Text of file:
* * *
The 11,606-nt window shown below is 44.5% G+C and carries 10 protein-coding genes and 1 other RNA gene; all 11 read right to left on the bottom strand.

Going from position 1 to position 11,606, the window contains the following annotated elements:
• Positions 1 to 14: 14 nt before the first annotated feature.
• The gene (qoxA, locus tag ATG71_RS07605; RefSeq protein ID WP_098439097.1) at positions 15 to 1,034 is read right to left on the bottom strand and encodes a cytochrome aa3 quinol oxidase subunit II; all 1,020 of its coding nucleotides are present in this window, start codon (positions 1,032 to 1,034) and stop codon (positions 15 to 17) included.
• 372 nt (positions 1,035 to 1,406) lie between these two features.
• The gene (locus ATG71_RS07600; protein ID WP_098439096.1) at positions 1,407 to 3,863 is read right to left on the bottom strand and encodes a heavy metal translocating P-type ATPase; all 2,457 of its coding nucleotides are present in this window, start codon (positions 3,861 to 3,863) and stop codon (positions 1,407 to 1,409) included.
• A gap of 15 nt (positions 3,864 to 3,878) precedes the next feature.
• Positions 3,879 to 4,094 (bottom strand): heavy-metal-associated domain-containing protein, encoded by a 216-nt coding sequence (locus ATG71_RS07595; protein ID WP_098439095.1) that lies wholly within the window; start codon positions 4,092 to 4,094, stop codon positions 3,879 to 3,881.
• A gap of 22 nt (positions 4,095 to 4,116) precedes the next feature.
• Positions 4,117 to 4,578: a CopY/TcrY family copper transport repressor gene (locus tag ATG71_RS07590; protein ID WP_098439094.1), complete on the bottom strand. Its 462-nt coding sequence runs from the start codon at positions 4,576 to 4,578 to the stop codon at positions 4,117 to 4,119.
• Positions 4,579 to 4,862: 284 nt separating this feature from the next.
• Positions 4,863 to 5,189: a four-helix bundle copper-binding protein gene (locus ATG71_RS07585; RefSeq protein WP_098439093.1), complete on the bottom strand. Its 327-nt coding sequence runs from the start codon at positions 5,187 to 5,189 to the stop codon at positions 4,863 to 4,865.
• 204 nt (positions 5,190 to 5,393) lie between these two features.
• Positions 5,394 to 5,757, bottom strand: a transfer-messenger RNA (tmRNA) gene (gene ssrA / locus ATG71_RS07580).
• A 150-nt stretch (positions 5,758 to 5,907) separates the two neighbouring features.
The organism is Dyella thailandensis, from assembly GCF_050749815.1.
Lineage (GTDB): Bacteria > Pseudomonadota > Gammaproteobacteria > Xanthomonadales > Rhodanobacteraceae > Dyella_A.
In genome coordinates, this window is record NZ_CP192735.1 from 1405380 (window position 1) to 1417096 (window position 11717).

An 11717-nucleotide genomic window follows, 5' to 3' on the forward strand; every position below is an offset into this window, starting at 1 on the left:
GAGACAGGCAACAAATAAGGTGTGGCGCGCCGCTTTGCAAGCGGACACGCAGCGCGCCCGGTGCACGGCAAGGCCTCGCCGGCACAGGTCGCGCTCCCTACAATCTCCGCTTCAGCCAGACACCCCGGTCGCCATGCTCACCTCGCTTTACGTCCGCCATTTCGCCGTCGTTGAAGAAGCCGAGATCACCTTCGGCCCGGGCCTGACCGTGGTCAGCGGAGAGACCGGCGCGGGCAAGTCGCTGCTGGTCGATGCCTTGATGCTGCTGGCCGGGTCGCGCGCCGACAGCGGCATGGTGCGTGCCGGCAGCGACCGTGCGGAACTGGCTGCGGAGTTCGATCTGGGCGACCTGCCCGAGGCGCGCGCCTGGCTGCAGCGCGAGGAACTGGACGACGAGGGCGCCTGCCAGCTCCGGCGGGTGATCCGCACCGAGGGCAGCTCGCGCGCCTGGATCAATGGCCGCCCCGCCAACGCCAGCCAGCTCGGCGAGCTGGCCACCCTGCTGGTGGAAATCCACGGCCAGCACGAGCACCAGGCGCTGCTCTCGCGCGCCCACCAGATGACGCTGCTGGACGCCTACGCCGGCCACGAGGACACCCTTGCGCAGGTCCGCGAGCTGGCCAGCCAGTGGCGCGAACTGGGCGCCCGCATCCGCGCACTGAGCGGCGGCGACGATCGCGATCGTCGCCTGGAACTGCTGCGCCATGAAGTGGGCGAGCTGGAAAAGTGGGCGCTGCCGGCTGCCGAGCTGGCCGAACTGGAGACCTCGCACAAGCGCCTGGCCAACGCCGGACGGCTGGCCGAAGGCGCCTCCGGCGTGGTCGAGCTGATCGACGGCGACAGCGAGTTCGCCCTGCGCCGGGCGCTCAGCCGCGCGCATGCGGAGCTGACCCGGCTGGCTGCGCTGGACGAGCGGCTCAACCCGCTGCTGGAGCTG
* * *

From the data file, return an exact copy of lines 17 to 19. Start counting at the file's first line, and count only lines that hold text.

Lineage (GTDB): Bacteria > Pseudomonadota > Gammaproteobacteria > Xanthomonadales > Rhodanobacteraceae > Dyella_A.
In genome coordinates, this window is record NZ_CP192735.1 from 1405380 (window position 1) to 1417096 (window position 11717).

An 11717-nucleotide genomic window follows, 5' to 3' on the forward strand; every position below is an offset into this window, starting at 1 on the left: